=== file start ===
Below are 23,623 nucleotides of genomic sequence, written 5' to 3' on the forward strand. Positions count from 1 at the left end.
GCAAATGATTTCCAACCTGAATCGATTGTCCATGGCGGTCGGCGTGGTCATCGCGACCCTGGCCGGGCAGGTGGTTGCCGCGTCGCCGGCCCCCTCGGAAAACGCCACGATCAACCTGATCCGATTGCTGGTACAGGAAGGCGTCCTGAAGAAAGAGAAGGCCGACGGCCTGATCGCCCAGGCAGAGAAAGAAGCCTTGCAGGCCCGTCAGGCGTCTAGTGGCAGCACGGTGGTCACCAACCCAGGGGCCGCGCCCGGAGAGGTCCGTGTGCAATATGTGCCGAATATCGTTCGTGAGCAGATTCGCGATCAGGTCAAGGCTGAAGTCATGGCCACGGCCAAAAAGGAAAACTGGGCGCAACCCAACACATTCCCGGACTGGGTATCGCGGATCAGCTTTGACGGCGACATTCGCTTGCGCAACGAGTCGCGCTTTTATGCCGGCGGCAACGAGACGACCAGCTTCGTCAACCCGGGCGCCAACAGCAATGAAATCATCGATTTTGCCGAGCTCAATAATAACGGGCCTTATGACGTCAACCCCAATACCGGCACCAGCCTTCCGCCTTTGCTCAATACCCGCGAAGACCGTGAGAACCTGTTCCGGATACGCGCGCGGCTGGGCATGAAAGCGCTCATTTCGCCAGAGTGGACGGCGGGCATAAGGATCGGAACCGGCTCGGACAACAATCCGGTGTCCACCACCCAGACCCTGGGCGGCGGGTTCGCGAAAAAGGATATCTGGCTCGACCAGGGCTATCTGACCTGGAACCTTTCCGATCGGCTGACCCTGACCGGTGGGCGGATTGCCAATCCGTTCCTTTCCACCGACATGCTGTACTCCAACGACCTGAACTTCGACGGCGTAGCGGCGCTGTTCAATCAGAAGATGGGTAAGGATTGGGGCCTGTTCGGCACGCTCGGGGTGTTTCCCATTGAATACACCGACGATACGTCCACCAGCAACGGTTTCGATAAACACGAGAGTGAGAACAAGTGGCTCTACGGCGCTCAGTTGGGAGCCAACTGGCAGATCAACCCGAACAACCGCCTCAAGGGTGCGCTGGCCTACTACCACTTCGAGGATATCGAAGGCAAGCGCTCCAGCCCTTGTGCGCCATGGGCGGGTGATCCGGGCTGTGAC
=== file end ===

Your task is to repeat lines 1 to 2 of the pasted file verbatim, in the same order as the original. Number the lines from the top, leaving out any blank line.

Below are 23,623 nucleotides of genomic sequence, written 5' to 3' on the forward strand. Positions count from 1 at the left end.
GCAAATGATTTCCAACCTGAATCGATTGTCCATGGCGGTCGGCGTGGTCATCGCGACCCTGGCCGGGCAGGTGGTTGCCGCGTCGCCGGCCCCCTCGGAAAACGCCACGATCAACCTGATCCGATTGCTGGTACAGGAAGGCGTCCTGAAGAAAGAGAAGGCCGACGGCCTGATCGCCCAGGCAGAGAAAGAAGCCTTGCAGGCCCGTCAGGCGTCTAGTGGCAGCACGGTGGTCACCAACCCAGGGGCCGCGCCCGGAGAGGTCCGTGTGCAATATGTGCCGAATATCGTTCGTGAGCAGATTCGCGATCAGGTCAAGGCTGAAGTCATGGCCACGGCCAAAAAGGAAAACTGGGCGCAACCCAACACATTCCCGGACTGGGTATCGCGGATCAGCTTTGACGGCGACATTCGCTTGCGCAACGAGTCGCGCTTTTATGCCGGCGGCAACGAGACGACCAGCTTCGTCAACCCGGGCGCCAACAGCAATGAAATCATCGATTTTGCCGAGCTCAATAATAACGGGCCTTATGACGTCAACCCCAATACCGGCACCAGCCTTCCGCCTTTGCTCAATACCCGCGAAGACCGTGAGAACCTGTTCCGGATACGCGCGCGGCTGGGCATGAAAGCGCTCATTTCGCCAGAGTGGACGGCGGGCATAAGGATCGGAACCGGCTCGGACAACAATCCGGTGTCCACCACCCAGACCCTGGGCGGCGGGTTCGCGAAAAAGGATATCTGGCTCGACCAGGGCTATCTGACCTGGAACCTTTCCGATCGGCTGACCCTGACCGGTGGGCGGATTGCCAATCCGTTCCTTTCCACCGACATGCTGTACTCCAACGACCTGAACTTCGACGGCGTAGCGGCGCTGTTCAATCAGAAGATGGGTAAGGATTGGGGCCTGTTCGGCACGCTCGGGGTGTTTCCCATTGAATACACCGACGATACGTCCACCAGCAACGGTTTCGATAAACACGAGAGTGAGAACAAGTGGCTCTACGGCGCTCAGTTGGGAGCCAACTGGCAGATCAACCCGAACAACCGCCTCAAGGGTGCGCTGGCCTACTACCACTTCGAGGATATCGAAGGCAAGCGCTCCAGCCCTTGTGCGCCATGGGCGGGTGATCCGGGCTGTGAC